Melt the butter in a small saucepan over medium high heat. When it foams, add the quartered turnips and shake pan to coat butter. Add pepper, salt, and sugar. Cook for 5 minutes until a golden fringes appear on the edges. Add enough water to come up about just less than 1/3 of the height of the turnip. Cover and bring to a boil. Lower hear and simmer for about 10 minutes until tender. Garnish with herb of choice.

The turnip flavor is very interesting and complex. You get the vegetable blandness of cauliflower but then a bit of mild heat like mustard comes in. A mix of potato flavors and then radish flavors. Looking forward to more opportunities to explore turnips.

Saturday, March 14, 2015

Smoked Trout Salad with Arugula and Grapefruit

Smoked trout is increasingly available in supermarkets along side the ever-present smoked salmon. If you eat seafood, it should be added to your repertoire. It's saltier and meatier than smoked salmon and it works well in pastas and salads as well as a pizza topping.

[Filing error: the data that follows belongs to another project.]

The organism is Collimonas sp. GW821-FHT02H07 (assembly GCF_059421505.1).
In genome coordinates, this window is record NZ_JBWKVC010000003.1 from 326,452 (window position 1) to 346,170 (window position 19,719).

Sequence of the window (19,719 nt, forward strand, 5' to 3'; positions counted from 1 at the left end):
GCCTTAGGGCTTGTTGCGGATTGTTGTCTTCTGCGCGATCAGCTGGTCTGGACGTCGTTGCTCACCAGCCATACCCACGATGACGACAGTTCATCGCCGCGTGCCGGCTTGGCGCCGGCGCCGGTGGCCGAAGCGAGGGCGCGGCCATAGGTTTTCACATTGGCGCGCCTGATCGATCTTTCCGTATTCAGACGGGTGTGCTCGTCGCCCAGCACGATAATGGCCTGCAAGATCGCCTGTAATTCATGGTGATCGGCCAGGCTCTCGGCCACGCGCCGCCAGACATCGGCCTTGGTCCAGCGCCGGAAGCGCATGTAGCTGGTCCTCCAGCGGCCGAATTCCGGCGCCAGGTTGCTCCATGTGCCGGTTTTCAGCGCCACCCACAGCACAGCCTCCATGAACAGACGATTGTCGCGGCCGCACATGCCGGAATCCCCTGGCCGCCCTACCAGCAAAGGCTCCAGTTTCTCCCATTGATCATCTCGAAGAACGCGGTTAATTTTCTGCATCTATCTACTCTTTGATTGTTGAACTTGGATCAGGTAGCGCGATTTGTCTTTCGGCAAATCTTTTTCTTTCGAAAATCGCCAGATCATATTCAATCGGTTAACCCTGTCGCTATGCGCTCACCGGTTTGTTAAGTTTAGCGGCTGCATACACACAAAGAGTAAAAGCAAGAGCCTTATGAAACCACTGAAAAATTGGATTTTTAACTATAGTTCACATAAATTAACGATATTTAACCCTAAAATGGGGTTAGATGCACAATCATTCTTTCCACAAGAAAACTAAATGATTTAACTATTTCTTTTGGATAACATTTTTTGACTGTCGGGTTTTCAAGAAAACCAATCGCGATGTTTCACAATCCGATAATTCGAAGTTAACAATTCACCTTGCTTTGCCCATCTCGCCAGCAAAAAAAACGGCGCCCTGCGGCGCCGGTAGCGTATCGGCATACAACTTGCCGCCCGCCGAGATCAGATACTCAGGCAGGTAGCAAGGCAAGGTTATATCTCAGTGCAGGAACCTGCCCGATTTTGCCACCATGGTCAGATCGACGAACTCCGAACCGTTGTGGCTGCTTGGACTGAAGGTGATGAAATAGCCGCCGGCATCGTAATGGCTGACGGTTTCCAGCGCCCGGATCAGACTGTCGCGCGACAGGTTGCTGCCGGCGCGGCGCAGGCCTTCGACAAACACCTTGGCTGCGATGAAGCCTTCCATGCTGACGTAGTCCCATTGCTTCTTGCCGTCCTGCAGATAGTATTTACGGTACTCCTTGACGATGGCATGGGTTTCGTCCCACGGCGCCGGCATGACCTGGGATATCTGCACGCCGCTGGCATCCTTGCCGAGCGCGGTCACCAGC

We recently needed to bring a salad to a Mediterranean-themed dinner. I immediately turned to a cookbook I should be getting royalties for. I have given the cookbook as a Christmas gift more than once and when I have brought dishes made from it, I've had people say that they are going home and buying it.

Olives and Oranges, written by Sarah Jenkins and Mindy Fox, is definitely a cookbook I need to mine for more recipes. Jenkins was the daughter of a foreign correspondent and grew up in Italy, Spain, Cyprus, and France absorbing the local cuisine along the way.

This salad was a hit at the dinner and I've made it as a fairly quick weeknight dinner salad.

Smoked Trout Salad with Arugula and Grapefruit


  • Dijon mustard - 1 tablespoon
  • red wine vinegar - 1 tablespoon
  • lemon juice - juice from one lemon
  • shallot - 1 large, thinly sliced
  • garlic - 1 clove, minced
  • grapefruit - 1 large pink grapefruit
  • olive oil - 1/3 cup
  • smoked trout - 8 oz. package
  • red onion - 1/2 small red onion, thinly sliced
  • arugula - 5 - 8 oz.
  • salt
  • coarsely ground black pepper